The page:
Updated on 26 September 2012
TWAS announced the list of new members at its general meeting in Tianjin, China
Singapore: Three Academia Sinica academicians from the field of life sciences have been elected to the Academy of Sciences for the Developing World (TWAS) in 2012. The list of new members was made public on September 18. Two others elected from Academia Sinica, Taiwan, are from the fields of physics and engineering sciences. The announcement of the conferral of the accolades was made at the 23rd TWAS general meeting held from September 17 to 21 in Tianjin, China.
TWAS has more than 1,000 members from 90 countries. The main mission of the academy is to promote scientific excellence and capacity in the South for science-based sustainable development.
The academicians are Mr Kuan Wang, director of Institute of Chemistry, Academia Sinica; Mr Lu-Hai Wang, acting president and distinguished investigator of the Division of Molecular and Genomic Medicine, National Health Research Institutes, Taiwan; Mr Kung-Yee Liang, president of National Yang-Ming University; and Shih-I Chu, Watkins Distinguished Professor of University of Kansas and Director of Kansas Center for Advanced Scientific Computing. Chenming Hu, professor of Electrical Engineering and Computer Sciences, University of California at Berkeley, was elected an associate fellow.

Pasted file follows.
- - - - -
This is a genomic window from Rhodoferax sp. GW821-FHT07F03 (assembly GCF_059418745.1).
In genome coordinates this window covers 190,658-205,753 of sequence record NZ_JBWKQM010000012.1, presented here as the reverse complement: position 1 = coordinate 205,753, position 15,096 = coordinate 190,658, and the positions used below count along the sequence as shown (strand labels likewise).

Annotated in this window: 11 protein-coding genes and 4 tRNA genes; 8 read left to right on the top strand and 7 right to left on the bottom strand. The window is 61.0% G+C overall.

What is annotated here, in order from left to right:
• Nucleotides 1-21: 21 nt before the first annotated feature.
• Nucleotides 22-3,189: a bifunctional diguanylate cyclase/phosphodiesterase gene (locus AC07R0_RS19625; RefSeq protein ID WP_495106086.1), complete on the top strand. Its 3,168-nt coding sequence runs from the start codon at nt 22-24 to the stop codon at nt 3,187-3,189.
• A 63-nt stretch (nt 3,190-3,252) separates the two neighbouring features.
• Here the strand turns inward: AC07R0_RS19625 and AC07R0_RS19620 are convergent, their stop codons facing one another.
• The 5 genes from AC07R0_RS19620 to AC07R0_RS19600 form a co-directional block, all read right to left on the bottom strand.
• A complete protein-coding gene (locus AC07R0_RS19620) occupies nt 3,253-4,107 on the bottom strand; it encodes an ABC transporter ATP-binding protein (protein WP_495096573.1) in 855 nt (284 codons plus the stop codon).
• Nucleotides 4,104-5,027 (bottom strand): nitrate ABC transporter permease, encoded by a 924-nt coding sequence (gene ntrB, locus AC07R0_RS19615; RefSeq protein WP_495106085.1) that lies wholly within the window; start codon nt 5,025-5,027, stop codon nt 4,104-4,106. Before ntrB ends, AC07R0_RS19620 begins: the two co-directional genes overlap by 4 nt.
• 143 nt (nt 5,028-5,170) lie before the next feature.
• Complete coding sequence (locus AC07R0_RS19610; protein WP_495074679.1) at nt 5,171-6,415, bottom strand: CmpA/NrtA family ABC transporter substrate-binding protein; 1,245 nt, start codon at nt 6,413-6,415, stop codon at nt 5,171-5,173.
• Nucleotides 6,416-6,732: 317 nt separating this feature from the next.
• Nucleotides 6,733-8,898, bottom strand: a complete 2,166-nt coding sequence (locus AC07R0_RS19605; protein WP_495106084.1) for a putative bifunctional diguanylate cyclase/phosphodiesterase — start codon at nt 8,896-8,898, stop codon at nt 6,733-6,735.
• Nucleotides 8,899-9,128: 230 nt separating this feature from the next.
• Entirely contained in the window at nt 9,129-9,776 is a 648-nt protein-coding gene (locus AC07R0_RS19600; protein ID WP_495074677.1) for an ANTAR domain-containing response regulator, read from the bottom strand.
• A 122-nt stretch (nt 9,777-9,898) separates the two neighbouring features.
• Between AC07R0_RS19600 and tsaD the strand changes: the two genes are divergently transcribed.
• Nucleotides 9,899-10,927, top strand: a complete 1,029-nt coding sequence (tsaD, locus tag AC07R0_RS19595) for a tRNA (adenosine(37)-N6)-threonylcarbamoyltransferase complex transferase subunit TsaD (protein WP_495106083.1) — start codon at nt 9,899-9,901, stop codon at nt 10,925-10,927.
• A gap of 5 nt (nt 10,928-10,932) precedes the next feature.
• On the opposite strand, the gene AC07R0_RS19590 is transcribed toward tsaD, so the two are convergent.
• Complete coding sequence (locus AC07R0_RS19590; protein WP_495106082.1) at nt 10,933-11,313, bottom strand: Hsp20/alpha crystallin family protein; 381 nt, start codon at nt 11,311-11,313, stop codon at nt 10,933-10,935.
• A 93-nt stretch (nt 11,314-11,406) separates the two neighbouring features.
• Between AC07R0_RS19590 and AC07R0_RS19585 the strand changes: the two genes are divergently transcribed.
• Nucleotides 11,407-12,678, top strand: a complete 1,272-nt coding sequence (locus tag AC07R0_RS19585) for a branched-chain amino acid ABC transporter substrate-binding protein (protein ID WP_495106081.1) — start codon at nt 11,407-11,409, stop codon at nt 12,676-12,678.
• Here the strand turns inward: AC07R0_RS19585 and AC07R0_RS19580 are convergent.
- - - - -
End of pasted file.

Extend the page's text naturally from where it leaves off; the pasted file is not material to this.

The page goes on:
Mr Kuan Wang was elected to the area of Structural, Cell and Molecular biology. He has made significant contributions to the study of muscle biology and cell motility, including the discovery and naming of five new cytoskeletal proteins that are important in assembly, regulation and dysfunction of the cytomatrix in cardiac, skeletal and smooth muscles and in non-muscle cells.
Mr Lu-Hai Wang was elected to the area of Biological Systems and Organisms. Wang's early work initially established the genomic map of Rous sarcoma virus and demonstrated the cellular origin of the src gene. He discovered novel cancer-causing genes (fps and ros), and elucidated the molecular basis of various cancer-causing mechanisms.